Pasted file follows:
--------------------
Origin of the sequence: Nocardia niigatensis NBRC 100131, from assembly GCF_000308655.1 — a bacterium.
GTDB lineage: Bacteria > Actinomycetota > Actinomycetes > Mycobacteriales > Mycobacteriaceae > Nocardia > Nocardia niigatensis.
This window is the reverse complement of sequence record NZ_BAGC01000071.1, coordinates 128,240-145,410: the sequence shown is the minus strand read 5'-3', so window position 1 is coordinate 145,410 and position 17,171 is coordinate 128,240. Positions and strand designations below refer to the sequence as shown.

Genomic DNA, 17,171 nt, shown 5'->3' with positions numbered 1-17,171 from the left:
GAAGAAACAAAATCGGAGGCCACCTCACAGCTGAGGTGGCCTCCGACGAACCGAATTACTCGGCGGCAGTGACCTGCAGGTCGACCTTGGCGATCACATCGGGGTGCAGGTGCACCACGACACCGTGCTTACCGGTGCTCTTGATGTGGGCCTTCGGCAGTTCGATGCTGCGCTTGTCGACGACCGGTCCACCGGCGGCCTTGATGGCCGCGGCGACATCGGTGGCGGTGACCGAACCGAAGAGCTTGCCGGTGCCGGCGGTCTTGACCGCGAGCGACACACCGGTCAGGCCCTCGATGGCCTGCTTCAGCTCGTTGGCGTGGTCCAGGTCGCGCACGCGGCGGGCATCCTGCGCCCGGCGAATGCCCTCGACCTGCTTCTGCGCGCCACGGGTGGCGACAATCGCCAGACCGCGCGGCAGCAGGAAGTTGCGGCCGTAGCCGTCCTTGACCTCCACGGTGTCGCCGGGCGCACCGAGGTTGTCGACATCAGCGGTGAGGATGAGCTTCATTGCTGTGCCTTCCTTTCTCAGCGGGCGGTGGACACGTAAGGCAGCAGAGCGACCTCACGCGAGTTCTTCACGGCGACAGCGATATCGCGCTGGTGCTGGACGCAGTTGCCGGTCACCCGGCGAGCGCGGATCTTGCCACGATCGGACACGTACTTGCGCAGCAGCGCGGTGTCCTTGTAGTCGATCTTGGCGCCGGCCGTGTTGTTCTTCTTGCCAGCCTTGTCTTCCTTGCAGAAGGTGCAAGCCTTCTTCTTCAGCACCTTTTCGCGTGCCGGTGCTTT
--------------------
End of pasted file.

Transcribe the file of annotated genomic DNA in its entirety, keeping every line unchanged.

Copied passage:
Origin of the sequence: Nocardia niigatensis NBRC 100131, from assembly GCF_000308655.1 — a bacterium.
GTDB lineage: Bacteria > Actinomycetota > Actinomycetes > Mycobacteriales > Mycobacteriaceae > Nocardia > Nocardia niigatensis.
This window is the reverse complement of sequence record NZ_BAGC01000071.1, coordinates 128,240-145,410: the sequence shown is the minus strand read 5'-3', so window position 1 is coordinate 145,410 and position 17,171 is coordinate 128,240. Positions and strand designations below refer to the sequence as shown.

Genomic DNA, 17,171 nt, shown 5'->3' with positions numbered 1-17,171 from the left:
GAAGAAACAAAATCGGAGGCCACCTCACAGCTGAGGTGGCCTCCGACGAACCGAATTACTCGGCGGCAGTGACCTGCAGGTCGACCTTGGCGATCACATCGGGGTGCAGGTGCACCACGACACCGTGCTTACCGGTGCTCTTGATGTGGGCCTTCGGCAGTTCGATGCTGCGCTTGTCGACGACCGGTCCACCGGCGGCCTTGATGGCCGCGGCGACATCGGTGGCGGTGACCGAACCGAAGAGCTTGCCGGTGCCGGCGGTCTTGACCGCGAGCGACACACCGGTCAGGCCCTCGATGGCCTGCTTCAGCTCGTTGGCGTGGTCCAGGTCGCGCACGCGGCGGGCATCCTGCGCCCGGCGAATGCCCTCGACCTGCTTCTGCGCGCCACGGGTGGCGACAATCGCCAGACCGCGCGGCAGCAGGAAGTTGCGGCCGTAGCCGTCCTTGACCTCCACGGTGTCGCCGGGCGCACCGAGGTTGTCGACATCAGCGGTGAGGATGAGCTTCATTGCTGTGCCTTCCTTTCTCAGCGGGCGGTGGACACGTAAGGCAGCAGAGCGACCTCACGCGAGTTCTTCACGGCGACAGCGATATCGCGCTGGTGCTGGACGCAGTTGCCGGTCACCCGGCGAGCGCGGATCTTGCCACGATCGGACACGTACTTGCGCAGCAGCGCGGTGTCCTTGTAGTCGATCTTGGCGCCGGCCGTGTTGTTCTTCTTGCCAGCCTTGTCTTCCTTGCAGAAGGTGCAAGCCTTCTTCTTCAGCACCTTTTCGCGTGCCGGTGCTTT